AMONG Robin Bidwell's friends, shocked at his sudden death, the feeling persists that his were under-used and too little recognised talents, of which the memorial comprises over a dozen publications. These may not be anybody's everyday reading, but to Bidwell's Guide to Government Ministers (1973) and Guide to African Ministers (1978) and perhaps Currency Conversion Tables: a hundred years of change (1970), doubtless professionals will refer. Then there are his introductions, sharp, to the point, written with a characteristic verve, but no garrulity, to books like The Affairs of Arabia 1905-06 (1971) and The Affairs of Kuwait 1896-1905 (1971) and Arabian Gulf Intelligence (1985), Arabian Personalities of the early Twentieth Century (1986) and the Bulletin of the Arab Bureau in Cairo 1916-19 (1986); and his Morocco under Colonial Rule (1973) and a work cognoscenti much appreciated on its publication, The Two Yemens (1983).
Students who attended courses Bidwell gave in the Seventies and Eighties at Cambridge University, where he was Secretary of the Middle East Centre, on Arabian matters, particularly North Africa under the French, and the Gulf, remember him as an amusing teacher. He had that most valuable quality in any teacher, infectious enthusiasm, nicely underpinned by the anecdotes that only one who had and valued human contacts with the Arabian world could produce. He was a scholar. He had a trenchant, shrewdly penetrating mind, but he belonged to that old-fashioned category, the 'private scholar'. It was a pity he lacked the private means a private scholar needs. He never had a fixed academic position.
After service in South Arabia, highly mobile work in the South Arabian Protectorate, on Britain's relinquishment of responsibilities in that area, Bidwell's regular career ended. For some years, before his great friend the late Professor Robert Serjeant, his collaborator on Arabian Studies (published in eight volumes, 1974-90), brought him to Cambridge, he was to be met in strange places in the Middle East and beyond, travelling for the Oxford University Press. Wherever he was met, he was always the same rather Toby-Belch-like stout, convivial Bidwell, his only complaint lack of beer and, apparently, his chief delight the sharing, when beer was available, in imbibing it with friends. On such occasions they would be enchanted by lively talk and a generous spirit. A congeniality that, in the days before he was eventually most happily married and a father, concealed not only the incisive intellect, but personal sadness.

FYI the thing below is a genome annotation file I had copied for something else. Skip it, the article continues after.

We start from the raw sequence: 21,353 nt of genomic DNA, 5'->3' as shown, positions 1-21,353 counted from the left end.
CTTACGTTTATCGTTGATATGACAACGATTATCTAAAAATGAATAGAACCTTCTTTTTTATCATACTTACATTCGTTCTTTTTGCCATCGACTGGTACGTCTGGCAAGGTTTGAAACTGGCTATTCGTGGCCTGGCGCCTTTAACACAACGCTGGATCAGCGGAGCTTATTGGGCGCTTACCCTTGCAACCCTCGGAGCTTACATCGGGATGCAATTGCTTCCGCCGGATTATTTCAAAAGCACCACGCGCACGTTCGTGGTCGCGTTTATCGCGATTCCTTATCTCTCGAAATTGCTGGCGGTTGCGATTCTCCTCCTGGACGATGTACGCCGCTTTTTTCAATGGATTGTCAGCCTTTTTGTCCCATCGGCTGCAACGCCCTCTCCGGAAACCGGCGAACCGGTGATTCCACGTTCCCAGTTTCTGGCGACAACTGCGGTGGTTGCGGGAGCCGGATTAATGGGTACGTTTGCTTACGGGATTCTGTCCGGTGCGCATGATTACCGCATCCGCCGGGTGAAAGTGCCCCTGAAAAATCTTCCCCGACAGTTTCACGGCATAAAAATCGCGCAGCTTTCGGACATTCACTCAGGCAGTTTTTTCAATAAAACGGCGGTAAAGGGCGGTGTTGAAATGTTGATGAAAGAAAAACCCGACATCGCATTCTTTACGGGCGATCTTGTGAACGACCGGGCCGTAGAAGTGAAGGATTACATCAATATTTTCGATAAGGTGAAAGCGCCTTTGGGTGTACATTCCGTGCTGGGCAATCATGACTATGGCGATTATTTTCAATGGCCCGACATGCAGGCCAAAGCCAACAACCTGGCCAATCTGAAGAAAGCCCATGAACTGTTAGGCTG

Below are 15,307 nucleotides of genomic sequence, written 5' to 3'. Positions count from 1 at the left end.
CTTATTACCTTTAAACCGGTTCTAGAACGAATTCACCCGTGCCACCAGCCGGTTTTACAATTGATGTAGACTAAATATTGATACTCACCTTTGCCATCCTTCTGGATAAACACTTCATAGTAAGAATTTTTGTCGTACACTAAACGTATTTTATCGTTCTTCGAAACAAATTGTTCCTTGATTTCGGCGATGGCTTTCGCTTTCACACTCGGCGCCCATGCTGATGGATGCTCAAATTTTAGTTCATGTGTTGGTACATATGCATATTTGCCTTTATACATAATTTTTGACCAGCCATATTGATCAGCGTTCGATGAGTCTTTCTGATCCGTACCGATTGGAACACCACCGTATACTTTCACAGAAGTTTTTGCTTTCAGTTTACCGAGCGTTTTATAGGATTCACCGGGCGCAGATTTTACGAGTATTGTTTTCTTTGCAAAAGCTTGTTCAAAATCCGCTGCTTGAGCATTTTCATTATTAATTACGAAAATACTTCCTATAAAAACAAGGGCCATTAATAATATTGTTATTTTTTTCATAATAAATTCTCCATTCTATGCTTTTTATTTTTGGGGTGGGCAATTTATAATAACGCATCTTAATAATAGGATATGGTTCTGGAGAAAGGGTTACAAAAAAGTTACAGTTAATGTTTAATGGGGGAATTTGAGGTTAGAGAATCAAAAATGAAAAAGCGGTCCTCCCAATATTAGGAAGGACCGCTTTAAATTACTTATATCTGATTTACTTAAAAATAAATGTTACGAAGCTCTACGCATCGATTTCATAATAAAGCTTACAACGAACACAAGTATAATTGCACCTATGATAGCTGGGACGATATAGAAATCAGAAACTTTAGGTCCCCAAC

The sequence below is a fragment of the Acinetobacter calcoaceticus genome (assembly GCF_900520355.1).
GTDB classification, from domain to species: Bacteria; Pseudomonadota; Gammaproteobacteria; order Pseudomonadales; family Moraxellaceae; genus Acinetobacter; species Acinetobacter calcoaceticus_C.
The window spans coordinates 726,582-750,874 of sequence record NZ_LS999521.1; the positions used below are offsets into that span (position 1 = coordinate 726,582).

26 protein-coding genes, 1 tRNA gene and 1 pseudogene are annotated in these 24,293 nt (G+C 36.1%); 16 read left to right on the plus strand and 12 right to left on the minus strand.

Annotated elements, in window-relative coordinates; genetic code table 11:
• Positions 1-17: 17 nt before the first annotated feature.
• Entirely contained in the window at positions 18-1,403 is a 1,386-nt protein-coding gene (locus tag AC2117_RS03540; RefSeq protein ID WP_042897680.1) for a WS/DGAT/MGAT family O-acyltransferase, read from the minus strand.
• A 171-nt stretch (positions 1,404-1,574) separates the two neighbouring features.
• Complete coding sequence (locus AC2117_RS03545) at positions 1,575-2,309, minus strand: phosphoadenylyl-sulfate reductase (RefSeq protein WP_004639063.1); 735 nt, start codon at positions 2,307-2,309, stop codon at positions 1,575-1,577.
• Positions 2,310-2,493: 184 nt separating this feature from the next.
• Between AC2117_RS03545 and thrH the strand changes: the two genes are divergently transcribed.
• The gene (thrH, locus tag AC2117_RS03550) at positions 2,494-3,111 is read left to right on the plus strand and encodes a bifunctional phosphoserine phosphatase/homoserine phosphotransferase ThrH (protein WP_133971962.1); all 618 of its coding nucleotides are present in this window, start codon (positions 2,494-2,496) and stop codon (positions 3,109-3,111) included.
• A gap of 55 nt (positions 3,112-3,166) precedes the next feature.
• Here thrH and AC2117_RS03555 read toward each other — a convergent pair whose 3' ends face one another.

Those were the days when, the whisky bottle empty at the end of an evening, he would hug it explaining that, the bottle warmed, the drops left would congeal to provide one last taste. He would also tell stories of, it must be thought, outrageous activities as an undergraduate at Pembroke College, Cambridge, where he was among those who owed so much to the benign presence of Mgr Alfred Gilbey, the university Catholic chaplain. One of Bidwell's notorious exploits consisted in faking letters from a non-existent 'monk' of Downside Abbey, Bidwell's old school, written to distinguished Anglicans concerning, in terms as witty as they were tart, their theological positions. Whatever the wit of the Bidwellian fake letters might have been, the funniness is supposed chiefly to have lain in the seriousness with which they were painstakingly answered by the eminent personages they addressed.
Bidwell's pranks have to be seen as part of his nowadays outmoded eccentricity, which probably contributed to his talents being less appreciated than they might have been. This most undisdainful man gave the impression of being disdainful of the sensitivities and, above all, sense of responsibility of those in authority. Consequently he seemed perverse and difficult to pin down. He was himself completely unselfconscious, which probably made him less conscious of the feelings and requirements of others. Appreciation of him was not encouraged and a capacity for careful work obscured, latterly perhaps by undisclosed illness, but generally by his inability to truckle. His loss is deeply lamented by those tolerant enough to have sought and found his essential, but all too often somewhat aristocratically hidden goodness. He is survived by his wife, Margaret, and daughter, Leila, the ultimate joys of his life.
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